By Stanley Bing
February 11, 2008

The Wall Street Journal starts our week with one of its classic observational front page stories. This one notes the prevalence of a new metaphor that is now running like grain through a goose through the CEO community. It seems impossible to describe the current business environment without using the word “headwinds”. 

For instance, the paper quotes Rick Wagoner, CEO of General Motors, telling auto analysts on January 17: “As we look out, we’ve got to be realistic that we are facing some tough headwinds, particularly here in the U.S., with a relatively weak industry.”  Jerry Yang of Yahoo and G. Kennedy Thompson of Wachovia are also invoked, among others.

Business does this. I remember when I started out in business, you had to have excellence. Everybody had to have a (usually pristine and unread) copy of Tom Peters and Robert Waterman’s lengthy, repetitive, preachy tome on the subject, In Search of Excellence, on proud display on their desktop. No meeting was complete without a segment in which people talked about excellence, the drive to achieve excellence, and a lot of cheering and hand-clapping in recognition of those who had in some way quantified or demonstrated extreme excellence.

Not long after we all searched for and found excellence, we moved on to Quality. We had Quality circles and Quality focus groups and Quality meetings to achieve Productivity. For about three years we had so much Quality everywhere that we actually killed it. Now nobody can talk about Quality without getting a pretty good laugh at the mention of the word.

As I noted, Quality was often a screen for the process by which Productivity was achieved. In case you didn’t know, which I’m sure you do, Productivity was a euphemism for firing people and making other people do their jobs. When you have fewer people doing more, you ipso facto have more Productivity. That is why I have always hated Productivity. Speaking personally, when I am achieving maximum Productivity, I am usually exhausted.

Buzzwords function to mask the true meaning of things. That’s why the most prevalent ones at any time usually have to do with something nasty. In the case of Excellence, you had a bunch of middle managers patting each other on the back in an orgy of self-congratulation. Quality was an excuse to plunge an organization into what amounted to a Stalinist socialist re-education program, delivering the afflicted company to the doorstep of Productivity, which produced Re-Engineering that created Decruitment of Excess Personnel, then some Headcount Rationalizations and then everybody was looking for their Cheese, which apparently was moved.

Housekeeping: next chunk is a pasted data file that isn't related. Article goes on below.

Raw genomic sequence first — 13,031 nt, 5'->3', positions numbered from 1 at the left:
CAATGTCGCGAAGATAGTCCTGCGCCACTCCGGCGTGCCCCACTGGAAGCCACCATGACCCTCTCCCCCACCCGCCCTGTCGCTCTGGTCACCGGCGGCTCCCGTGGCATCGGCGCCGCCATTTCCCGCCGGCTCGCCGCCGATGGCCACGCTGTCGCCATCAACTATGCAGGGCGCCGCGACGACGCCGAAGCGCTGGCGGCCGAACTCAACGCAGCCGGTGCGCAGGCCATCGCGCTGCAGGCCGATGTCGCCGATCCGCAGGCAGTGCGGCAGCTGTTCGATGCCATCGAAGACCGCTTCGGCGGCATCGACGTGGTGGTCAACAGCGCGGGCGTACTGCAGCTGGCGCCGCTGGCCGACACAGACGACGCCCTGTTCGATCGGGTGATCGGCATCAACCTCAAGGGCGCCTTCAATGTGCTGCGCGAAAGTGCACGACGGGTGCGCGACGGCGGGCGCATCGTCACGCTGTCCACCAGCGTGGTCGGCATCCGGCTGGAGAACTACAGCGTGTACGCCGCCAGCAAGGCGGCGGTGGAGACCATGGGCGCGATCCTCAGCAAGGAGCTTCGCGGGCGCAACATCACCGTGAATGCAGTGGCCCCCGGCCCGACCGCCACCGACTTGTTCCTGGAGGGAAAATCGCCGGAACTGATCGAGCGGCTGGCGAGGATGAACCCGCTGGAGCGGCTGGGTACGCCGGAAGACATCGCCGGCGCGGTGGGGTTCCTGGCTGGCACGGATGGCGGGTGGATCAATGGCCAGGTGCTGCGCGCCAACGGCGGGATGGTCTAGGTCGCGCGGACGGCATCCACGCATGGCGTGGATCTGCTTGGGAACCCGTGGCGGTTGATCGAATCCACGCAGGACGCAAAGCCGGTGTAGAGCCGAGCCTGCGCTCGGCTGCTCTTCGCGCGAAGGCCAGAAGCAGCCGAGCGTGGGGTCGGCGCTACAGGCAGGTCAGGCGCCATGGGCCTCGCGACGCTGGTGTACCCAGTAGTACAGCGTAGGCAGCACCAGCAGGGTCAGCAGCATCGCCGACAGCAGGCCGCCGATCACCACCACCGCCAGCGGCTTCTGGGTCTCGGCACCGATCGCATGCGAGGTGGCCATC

And now we have Headwinds. Oh Captain my Captain, your fearful ship boldly wends its way forth over the choppy waves! The headwinds are vicious — but it’s a good vessel, fitted to perfection and utterly rightsized! The crew is dedicated! Our uniforms are crisp and natty, their golden buttons glowing in the spume and sunshine! Yes, the Headwinds are brisk, but we can make it! If anyone can, we can! After all, don’t these Headwinds afflict us all? I mean, isn’t everybody using the same word to describe them? Onward! Headwinds be damned!

It was a decent metaphor, I’ll grant you that. But there’s one thing about buzzword like it. They’re all killed by overuse. And we’re pretty much there, I think.

Here are a few suggestions for replacements as the credit crisis deepens, the dollar hawks up phlegm and everybody growing increasingly squirrelly about 08:

  • Heavy Lifting, as in “We’re going to have to do some heavy lifting to get the year off the ground, but we’re hopeful.”
  • Monkey Meat, as in “The rest of the quarter looks like a lump of monkey meat.
  • A Bag of Worms, as in “This is a fine bag of worms we’ve gotten ourselves into, but we see the later part of 08 still pretty solid.”
  • A Deep and Muddy Swamp, as in “The continuing failure of our debt instruments is leading us further and further into a deep and muddy swamp from which there looks to be no escape at this time other than to live through it and try to come out the other side alive.”

Goodness. That doesn’t sound very euphemistic, does it? Why don’t we just say that business stinks and forget about it?

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